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  • Can I Withdraw My Guilty Plea?

    Not Guilty Plea

    Why would anyone plead guilty to a crime that they did not commit? It may seem counterintuitive, but surprisingly enough, people do this every day. In many cases, the confession comes as part of a plea bargain made with a lawyer’s advice in the hopes of receiving a lighter sentence. Other times, intimidation at the hands of law enforcement has frightened or tricked the suspect into admitting an involvement that never existed.

    Regardless of the reason for having pleaded guilty, innocent people may soon come to regret having done this. At this point, they may want nothing more than to withdraw that guilty plea, but how would they go about it? Is that even possible?

    The answer is yes, but it may not be easy. Most judges are hesitant to grant such requests without a good reason to do so. Nevertheless, the desire to clear your name is understandable, and if you are innocent, it is also worth the effort.

    Filing the Motion to Withdraw

    Your attempt will begin with the filing of a motion to withdraw. This motion simply requests that the court ignore your earlier plea and continue as if you had never made it. However, your chances of success will depend or whether you can demonstrate good cause for making this request. In the state of Nevada, legitimate grounds for doing so might consist of situations in which:

    • The quality of your legal representation was ineffective or not up to prevailing standards.
    • Intoxication, insanity or ignorance were to blame for your mistake.
    • Inadequate assistance from an interpreter or translator caused you to misunderstand the situation and its potential ramifications.
    • You were incorrectly led to believe that if you pleaded guilty to this crime, probation might be an option.

    If the court believes that you have valid reasons for wanting to withdraw your guilty plea, they will be more likely to grant your request.

    Timing is Everything

    While you may have excellent reasons for filing your motion to withdraw, the timing of your request will play a large role in its eventual success. It is possible to file at any time, but your chances will be far greater if you make the motion before the judge has handed down your sentence. In deciding whether to allow the withdrawal, the court will use its discretion in evaluating the circumstances in their entirety.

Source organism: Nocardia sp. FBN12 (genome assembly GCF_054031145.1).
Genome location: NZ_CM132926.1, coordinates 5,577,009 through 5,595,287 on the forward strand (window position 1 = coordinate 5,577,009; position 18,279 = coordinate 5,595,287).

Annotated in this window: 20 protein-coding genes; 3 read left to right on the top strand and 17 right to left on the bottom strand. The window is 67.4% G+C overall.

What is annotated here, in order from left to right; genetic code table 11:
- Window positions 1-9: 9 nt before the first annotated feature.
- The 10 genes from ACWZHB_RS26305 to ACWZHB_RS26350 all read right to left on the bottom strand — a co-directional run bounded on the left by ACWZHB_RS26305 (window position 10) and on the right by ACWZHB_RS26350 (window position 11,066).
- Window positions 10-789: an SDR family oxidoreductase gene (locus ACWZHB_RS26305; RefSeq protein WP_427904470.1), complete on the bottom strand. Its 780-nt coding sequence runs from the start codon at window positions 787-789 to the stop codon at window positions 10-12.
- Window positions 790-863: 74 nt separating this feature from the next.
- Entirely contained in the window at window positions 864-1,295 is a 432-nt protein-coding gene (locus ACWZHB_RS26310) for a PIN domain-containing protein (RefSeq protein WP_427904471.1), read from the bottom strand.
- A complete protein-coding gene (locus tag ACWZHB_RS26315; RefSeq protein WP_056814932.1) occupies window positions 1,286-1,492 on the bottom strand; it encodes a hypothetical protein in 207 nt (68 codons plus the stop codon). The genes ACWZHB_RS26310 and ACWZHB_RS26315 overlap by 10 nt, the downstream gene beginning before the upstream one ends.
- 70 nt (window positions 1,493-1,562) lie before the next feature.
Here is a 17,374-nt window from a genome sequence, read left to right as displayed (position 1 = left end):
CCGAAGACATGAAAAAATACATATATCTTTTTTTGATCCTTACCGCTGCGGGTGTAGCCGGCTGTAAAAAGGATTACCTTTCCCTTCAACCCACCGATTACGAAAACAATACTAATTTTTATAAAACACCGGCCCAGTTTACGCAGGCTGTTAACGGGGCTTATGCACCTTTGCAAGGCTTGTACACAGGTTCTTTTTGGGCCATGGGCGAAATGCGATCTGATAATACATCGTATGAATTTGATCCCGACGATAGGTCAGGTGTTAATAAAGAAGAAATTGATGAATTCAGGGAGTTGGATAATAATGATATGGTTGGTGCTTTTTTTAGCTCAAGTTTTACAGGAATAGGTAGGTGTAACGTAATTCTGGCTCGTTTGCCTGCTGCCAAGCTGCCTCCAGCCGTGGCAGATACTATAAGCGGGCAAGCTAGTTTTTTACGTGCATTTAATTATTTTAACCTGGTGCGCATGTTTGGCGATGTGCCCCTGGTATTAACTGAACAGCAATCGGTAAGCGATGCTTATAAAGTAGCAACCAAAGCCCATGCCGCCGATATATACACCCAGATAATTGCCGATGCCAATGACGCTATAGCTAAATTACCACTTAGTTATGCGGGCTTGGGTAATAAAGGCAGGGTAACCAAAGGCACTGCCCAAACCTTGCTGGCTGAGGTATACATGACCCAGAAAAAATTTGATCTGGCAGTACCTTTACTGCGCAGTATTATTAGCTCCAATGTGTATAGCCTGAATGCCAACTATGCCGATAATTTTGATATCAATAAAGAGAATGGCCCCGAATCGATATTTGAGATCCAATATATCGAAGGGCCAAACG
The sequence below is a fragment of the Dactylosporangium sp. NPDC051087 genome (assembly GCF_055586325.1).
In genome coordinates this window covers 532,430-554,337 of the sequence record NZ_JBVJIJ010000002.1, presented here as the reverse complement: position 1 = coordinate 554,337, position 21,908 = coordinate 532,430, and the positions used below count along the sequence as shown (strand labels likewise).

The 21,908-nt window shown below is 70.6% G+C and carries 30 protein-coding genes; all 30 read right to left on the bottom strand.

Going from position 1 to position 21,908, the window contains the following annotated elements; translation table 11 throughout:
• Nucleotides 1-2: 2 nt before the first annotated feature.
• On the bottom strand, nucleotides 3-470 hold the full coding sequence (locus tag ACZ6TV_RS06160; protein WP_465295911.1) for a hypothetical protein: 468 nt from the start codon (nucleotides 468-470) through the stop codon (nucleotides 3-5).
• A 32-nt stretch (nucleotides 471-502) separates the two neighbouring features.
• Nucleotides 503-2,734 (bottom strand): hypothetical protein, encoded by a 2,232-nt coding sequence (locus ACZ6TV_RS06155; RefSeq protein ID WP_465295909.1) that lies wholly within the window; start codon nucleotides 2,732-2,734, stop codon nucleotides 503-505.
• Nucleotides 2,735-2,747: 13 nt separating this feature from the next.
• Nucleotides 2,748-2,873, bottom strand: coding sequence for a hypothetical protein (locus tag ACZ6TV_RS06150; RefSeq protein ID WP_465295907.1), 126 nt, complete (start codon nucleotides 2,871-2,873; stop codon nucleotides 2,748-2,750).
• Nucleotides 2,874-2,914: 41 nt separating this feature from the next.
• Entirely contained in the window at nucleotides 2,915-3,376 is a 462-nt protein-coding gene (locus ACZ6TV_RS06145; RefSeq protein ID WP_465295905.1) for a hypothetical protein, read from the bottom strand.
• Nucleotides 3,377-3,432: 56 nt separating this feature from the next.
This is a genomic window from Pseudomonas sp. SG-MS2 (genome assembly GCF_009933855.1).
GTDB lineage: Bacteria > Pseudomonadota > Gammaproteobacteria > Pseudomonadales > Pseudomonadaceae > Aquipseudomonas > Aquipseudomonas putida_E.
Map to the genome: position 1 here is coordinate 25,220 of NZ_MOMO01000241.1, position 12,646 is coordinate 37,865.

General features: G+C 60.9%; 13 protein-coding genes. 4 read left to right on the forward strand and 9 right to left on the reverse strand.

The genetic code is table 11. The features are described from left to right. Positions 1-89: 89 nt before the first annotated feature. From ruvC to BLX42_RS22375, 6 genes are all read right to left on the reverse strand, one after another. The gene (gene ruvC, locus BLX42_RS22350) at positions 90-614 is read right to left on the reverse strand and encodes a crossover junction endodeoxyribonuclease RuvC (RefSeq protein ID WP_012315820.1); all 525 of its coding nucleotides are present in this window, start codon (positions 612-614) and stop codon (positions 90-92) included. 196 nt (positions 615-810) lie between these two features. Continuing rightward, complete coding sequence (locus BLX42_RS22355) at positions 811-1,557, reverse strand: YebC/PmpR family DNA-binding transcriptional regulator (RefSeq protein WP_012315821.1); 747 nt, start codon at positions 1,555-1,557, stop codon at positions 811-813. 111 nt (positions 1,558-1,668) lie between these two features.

It is best to make your request as early in the game as possible. The court will most likely deny an extremely late filing if it feels that you had no legitimate reason for waiting so long to make it. This is particularly true if the extended passage of time would hinder the state’s ability to mount a viable prosecution.

    Of course, if you wait until after sentencing to file the motion to withdraw a guilty plea, you are going to face some additional hurdles. There will always be the suspicion that you are doing this in the hopes of receiving a lighter sentence than the one you’ve just been handed. However, the courts may still grant your request at this late stage if it feels that any other action would deprive you of your right to due process.

    Additional Considerations

    In the state of Nevada, your motion to withdraw a guilty plea may undergo a trial of its own in the form of an evidentiary hearing. This gives both prosecution and defense the opportunity to present evidence and make their arguments concerning whether the court should or should not grant your request.

    As your case progresses, you may make more than one request to withdraw a guilty plea. In addition, if a Nevada criminal court has denied your motion, you do have the right to appeal its decision. However, unless the Supreme Court judge determines that the earlier decision by the district judge was seriously amiss, your chances of success in this regard are slim.

    Let Weiner Law Help Deal With Your Bogus Guilty Plea

    In the hopes of ensuring a healthy conviction rate, prosecutors at the state and federal levels are fond of encouraging defendants to plead guilty even when they are not. Although coercion sometimes enters the picture, the inauthentic plea results most often from a situation in which the defendant has agreed to plead guilty in exchange for a guaranteed lighter sentence and the chance to avoid a jury trial.

    Unfortunately, once you given a guilty plea, it’s not always easy to withdraw it. If you are a Nevada resident who has wrongfully pleaded guilty to a crime, the experienced attorneys at Weiner Law Group are here to help. We will assess your case, explain your options and spell out your chances of setting aside your ersatz guilty plea. Don’t miss the chance to correct this mistake. Call Weiner Law today at 702-202-0500.